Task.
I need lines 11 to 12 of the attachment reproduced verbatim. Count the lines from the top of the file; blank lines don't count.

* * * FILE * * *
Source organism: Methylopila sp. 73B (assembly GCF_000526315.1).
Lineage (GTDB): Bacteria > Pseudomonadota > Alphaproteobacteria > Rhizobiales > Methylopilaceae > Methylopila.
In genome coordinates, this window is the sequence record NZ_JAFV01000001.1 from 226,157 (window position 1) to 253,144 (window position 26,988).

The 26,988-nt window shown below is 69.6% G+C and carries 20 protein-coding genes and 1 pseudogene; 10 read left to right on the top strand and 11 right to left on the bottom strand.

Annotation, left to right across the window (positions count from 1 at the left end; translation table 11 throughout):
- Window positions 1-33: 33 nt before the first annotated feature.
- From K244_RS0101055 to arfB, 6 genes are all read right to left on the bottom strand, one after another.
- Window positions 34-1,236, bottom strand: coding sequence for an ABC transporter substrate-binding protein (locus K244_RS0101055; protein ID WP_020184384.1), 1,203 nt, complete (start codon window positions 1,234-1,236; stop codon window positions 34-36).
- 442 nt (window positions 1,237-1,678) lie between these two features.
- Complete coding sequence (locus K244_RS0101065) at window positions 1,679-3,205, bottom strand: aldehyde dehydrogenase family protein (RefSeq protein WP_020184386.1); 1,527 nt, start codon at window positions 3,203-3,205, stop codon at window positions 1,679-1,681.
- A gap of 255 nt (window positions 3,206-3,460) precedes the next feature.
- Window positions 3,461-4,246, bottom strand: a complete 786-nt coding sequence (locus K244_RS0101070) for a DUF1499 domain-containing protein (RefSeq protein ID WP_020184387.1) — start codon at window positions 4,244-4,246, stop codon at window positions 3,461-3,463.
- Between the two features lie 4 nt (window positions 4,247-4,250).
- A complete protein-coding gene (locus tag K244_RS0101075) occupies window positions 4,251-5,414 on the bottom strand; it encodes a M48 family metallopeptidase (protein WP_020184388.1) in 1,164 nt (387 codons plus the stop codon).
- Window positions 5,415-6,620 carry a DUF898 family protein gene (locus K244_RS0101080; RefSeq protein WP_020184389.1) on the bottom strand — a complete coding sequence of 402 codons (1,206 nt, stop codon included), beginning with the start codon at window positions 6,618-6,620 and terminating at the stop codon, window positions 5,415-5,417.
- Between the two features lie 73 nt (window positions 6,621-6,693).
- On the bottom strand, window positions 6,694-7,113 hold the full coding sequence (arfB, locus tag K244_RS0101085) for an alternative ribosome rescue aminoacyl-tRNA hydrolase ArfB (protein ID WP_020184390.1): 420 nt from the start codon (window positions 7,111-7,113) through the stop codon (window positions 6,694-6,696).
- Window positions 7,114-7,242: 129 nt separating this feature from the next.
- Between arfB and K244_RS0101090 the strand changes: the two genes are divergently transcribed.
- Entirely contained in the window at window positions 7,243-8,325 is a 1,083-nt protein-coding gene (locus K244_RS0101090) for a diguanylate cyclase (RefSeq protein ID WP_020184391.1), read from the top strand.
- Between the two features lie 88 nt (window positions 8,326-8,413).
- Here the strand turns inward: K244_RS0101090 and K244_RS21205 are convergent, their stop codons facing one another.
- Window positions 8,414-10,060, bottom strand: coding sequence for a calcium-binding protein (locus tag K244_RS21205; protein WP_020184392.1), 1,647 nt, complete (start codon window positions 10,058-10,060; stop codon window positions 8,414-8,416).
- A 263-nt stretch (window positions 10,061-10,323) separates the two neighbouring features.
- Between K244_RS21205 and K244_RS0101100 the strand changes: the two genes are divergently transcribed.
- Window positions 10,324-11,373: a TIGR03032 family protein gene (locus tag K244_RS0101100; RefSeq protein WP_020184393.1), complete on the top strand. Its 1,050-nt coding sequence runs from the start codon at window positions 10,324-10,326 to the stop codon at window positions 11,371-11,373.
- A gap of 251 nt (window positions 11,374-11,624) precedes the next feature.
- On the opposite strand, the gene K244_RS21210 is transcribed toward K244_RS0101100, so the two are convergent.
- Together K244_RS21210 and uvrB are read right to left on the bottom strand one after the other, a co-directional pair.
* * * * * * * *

- A gap of 255 nt (window positions 3,206-3,460) precedes the next feature.
- Window positions 3,461-4,246, bottom strand: a complete 786-nt coding sequence (locus K244_RS0101070) for a DUF1499 domain-containing protein (RefSeq protein ID WP_020184387.1) — start codon at window positions 4,244-4,246, stop codon at window positions 3,461-3,463.